Slightly different from reading aloud, audiobooks open up a number of options for your family. At any age, families can enjoy listening individually or together. The great thing about audiobooks is that the listener(s) can play quietly, work on a craft project, do a little light housework, or simply rest and close their eyes. Many libraries carry an assortment of audiobooks and even offer digital check out; monthly subscriptions to a service are also an option for your listening needs.
Being online and in front of screens for a long period of time means that we’re sedentary, even if we are typing a fair amount. Taking up a craft can help engage the mind and develop fine motor skills while teaching spatial problem-solving. Something as simple as making your own playdough and spending time making different forms and shapes can activate your mind; if you aren’t happy with your work, it’s easy to ball it up and start again. Needlepoint, from working with a larger gauge plastic fabric, to burlap, to cross-stitch, is a great way to train reading instructions or interpret a diagram and work on hand-eye coordination.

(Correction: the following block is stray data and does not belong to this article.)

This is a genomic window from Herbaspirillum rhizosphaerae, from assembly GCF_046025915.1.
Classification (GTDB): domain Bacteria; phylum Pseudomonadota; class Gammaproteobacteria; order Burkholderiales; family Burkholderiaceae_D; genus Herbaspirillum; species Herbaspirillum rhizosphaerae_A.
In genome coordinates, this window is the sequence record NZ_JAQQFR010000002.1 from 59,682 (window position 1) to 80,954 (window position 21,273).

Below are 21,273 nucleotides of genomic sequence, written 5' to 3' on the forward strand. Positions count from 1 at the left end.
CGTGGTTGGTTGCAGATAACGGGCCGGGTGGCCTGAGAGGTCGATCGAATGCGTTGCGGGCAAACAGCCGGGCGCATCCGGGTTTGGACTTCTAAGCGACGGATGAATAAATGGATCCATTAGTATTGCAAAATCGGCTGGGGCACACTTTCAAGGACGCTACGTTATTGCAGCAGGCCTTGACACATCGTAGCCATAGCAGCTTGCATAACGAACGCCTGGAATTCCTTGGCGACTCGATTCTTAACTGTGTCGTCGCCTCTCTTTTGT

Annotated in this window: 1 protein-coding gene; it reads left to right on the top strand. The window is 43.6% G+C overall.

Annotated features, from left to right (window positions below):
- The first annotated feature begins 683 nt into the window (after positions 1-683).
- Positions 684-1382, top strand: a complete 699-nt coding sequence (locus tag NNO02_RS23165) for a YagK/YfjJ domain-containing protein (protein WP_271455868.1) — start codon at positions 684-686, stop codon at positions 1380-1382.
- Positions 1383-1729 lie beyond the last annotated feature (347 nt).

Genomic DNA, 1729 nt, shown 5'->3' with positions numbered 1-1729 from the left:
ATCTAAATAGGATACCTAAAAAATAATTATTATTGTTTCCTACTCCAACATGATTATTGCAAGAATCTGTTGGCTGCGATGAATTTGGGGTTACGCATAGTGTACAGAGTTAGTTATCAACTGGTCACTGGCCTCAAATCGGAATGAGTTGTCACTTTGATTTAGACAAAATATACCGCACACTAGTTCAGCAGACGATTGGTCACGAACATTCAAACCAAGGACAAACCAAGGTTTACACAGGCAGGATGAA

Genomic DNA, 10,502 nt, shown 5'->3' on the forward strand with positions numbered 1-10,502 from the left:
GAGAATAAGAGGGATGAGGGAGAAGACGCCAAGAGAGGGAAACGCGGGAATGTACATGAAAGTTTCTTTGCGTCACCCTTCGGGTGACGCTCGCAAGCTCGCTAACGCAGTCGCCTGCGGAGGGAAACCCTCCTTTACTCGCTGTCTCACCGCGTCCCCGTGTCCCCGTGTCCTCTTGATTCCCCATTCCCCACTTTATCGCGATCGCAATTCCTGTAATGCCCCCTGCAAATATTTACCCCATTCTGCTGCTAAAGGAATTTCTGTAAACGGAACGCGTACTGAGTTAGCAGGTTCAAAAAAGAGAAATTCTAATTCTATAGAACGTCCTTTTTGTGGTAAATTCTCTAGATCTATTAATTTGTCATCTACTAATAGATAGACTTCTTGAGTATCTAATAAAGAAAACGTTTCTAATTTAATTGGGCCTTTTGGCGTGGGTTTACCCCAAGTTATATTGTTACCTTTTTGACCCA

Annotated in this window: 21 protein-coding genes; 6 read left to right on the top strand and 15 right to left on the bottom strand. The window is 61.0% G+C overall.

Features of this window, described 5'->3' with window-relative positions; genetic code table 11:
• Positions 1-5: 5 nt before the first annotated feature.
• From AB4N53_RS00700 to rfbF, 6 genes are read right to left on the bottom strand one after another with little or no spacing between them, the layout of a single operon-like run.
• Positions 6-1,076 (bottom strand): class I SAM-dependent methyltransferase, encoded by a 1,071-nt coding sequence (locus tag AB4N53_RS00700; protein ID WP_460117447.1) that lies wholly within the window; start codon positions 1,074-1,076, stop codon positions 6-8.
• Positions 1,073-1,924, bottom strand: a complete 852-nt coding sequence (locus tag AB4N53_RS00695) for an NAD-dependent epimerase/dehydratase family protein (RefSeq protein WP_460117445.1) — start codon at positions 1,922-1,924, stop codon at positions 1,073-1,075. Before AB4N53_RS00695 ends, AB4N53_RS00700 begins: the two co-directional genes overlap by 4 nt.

Going on Walks
Going on walks is perhaps an obvious recommendation. Still, it’s good to remember that getting outside and moving around a bit can help break the monotony of computer work and restart your thinking. Set a timer to remind you it’s time to walk, and then get up and go. Don’t let bad weather deter you — as they say in Germany, there’s no bad weather, just bad clothing. Grab an umbrella, pull on a coat, and get moving!
If you’re walking with little ones, then there’s the challenge of keeping them moving. A scavenger hunt keeps kids engaged and looking. If you don’t feel like creating your own, a quick Google search will yield all sorts of searches you can print out and use to play along at home.